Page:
Yesterday morning I was fretting a bit while getting ready ready for church. That's pretty much the way it is when my name appears in the second row on the church rota - that's the column with the heading: Preacher.
Those who preach regularly in the church (or the Washington Home) know what that fretting is all about. A sermon is never about the preacher but when you are the one who will occupy the pulpit it's always hard to get out of your own way.
In the midst of my fretting yesterday I got a great gift. The gift was an interview on a radio broadcast that airs on NPR on Sunday mornings called On Being. Yesterday's broadcast was an interview with Michael Longley. Longley is poet from Northern Ireland, an artist who has been known as a poet of the "Troubles." About thirty minutes before preaching I sat in my car in the staff parking lot listening to Longley's wise and comforting voice. Towards the end of the interview I heard this: "I think that one can be too self-conscious... and that art and poetry require a certain insouciance... you can take your poems seriously but you mustn't take yourself too seriously [because] self-importance engraves its own headstone."
That's good advice for a fretting preacher. It's also good advice in a city like ours, a place where last year year I heard New York Times columnist David Brooks begin a lecture to a packed audience at The National Presbyterian Church like this: "Good afternoon, I'm not planning on talking very long today because this is Washington DC and I know that everyone here would rather listen to themselves." The ensuing laughter was robust, and somewhat ironic, it seems to me.
Longley was raised agnostic by English parents in the midst of Ireland's troubled religious divides. In the interview he is described as a "sentimental disbeliever." He admits taking Holy Communion every four or five years because he believes in the poetry of the Eucharist and is interested in Jesus as a revolutionary poet - a "proto-socialist" - and considers the Sermon on the Mount and the Beatitudes to be as good as a system as any to live by. This sentimental believer likes that... a lot.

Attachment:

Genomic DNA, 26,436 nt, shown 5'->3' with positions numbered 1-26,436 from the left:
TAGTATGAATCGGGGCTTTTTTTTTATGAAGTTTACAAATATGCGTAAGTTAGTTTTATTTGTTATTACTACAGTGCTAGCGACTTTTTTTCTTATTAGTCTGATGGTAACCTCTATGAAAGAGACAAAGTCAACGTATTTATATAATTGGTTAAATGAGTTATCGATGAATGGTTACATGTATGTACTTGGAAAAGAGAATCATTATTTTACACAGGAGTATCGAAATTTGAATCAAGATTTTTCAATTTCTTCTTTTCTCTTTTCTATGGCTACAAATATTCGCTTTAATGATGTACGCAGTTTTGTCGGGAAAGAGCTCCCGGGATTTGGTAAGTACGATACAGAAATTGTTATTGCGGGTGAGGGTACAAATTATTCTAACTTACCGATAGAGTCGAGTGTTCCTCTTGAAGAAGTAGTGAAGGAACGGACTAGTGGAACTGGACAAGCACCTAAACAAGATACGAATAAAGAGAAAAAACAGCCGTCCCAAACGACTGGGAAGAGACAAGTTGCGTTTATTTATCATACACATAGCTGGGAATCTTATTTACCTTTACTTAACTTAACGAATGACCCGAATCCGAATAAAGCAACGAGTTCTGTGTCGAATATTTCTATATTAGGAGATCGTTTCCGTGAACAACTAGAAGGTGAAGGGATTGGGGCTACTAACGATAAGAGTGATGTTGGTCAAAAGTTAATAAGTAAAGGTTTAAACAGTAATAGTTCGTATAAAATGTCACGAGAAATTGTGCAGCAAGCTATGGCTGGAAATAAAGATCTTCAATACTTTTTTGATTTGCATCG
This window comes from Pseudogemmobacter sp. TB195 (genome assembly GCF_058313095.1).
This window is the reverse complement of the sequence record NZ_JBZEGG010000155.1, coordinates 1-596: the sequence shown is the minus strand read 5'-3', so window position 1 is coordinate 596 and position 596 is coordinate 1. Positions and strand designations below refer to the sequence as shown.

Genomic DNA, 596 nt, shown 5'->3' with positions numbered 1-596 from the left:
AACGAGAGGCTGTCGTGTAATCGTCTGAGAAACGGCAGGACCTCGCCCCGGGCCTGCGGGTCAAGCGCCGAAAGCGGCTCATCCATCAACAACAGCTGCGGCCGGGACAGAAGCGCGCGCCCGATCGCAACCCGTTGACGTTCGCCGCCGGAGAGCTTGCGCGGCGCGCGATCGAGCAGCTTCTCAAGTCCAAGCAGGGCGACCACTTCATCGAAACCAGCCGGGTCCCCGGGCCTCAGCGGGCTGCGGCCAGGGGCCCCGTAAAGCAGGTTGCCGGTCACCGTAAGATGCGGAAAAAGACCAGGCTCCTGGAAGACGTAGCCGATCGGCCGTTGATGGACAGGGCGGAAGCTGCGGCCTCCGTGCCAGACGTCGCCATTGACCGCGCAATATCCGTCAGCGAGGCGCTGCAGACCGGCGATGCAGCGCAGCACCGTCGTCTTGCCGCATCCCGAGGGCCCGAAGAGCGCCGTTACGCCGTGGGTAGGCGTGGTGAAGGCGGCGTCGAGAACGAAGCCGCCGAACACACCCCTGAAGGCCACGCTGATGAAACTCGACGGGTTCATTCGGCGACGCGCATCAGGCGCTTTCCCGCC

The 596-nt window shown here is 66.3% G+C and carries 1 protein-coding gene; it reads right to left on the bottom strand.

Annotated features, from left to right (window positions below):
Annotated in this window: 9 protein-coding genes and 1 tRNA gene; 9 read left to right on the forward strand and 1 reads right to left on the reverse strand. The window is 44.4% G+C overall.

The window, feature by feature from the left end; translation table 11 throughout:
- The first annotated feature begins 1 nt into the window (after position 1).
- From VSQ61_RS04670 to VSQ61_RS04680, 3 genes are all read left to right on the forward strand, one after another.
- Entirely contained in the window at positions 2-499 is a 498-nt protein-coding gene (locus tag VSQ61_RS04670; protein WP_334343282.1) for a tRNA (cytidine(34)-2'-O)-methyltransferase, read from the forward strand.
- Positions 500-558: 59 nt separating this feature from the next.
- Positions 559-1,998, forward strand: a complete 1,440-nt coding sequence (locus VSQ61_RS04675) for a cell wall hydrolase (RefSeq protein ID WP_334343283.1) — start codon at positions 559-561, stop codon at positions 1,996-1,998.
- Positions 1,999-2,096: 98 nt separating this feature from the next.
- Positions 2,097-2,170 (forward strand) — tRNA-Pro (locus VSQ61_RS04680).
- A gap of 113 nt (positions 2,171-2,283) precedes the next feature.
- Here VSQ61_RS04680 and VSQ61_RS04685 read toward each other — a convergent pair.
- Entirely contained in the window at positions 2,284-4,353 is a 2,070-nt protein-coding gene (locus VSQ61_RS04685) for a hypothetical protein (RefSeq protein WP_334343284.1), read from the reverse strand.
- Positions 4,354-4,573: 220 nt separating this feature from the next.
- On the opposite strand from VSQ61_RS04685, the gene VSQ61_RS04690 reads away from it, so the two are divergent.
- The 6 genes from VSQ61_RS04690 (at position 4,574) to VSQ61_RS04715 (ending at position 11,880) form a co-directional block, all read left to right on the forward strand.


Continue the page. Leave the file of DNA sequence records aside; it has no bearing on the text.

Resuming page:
Thanks to the wonders of the internet last night after attending a stewardship gathering for the church I listened to the extended and unedited version of the Longley interview. It's worth a listen and interestingly enough Longley's wisdom seems apropos for members of St. Alban's just now, a parish where more than once in recent months and in very different contexts I've heard church members reference Ireland's "Troubles" when talking about what we are experiencing as a parish. The interview might also be a welcome diversion for our fretting hearts these last two days before living through and then learning the outcome of an election that no matter what will be the beginning of a new set of troubles for our divided nation.
Below is a closing quote from the interview followed by one of Longley's poems published in 1998. The quote is extraordinarily relatable to the reasons we sentimental believers kneel at the altar to receive the bread of life and the cup of salvation not once or twice in a decade but every single Sunday:
"I think what art can do is to tune you up and good art good poems is making people more human. Making them more intelligent. Making them more sensitive and emotionally pure than they might otherwise be. And one of the marvelous things about poetry is that it's useless. It's useless. What use is poetry? People occasionally ask in the butcher shop say, they come up to me and they say what use is poetry and the answer is no use. But it doesn't mean to say that it's without value. It is without use, but it is valuable."
The Ice-Cream Man
Rum and raisin, vanilla, butterscotch, walnut, peach:
You would rhyme off the flavours. That was before
They murdered the ice-cream man on the Lisburn Road
And you bought carnations to lay outside his shop.
I named for you all the wild flowers of the Burren
I had seen in one day: thyme, valerian, loosestrife,
Meadowsweet, tway blade, crowfoot, ling, angelica,
Herb robert, marjoram, cow parsley, sundew, vetch,
Mountain avens, wood sage, ragged robin, stitchwort,
Yarrow, lady’s bedstraw, bindweed, bog pimpernel.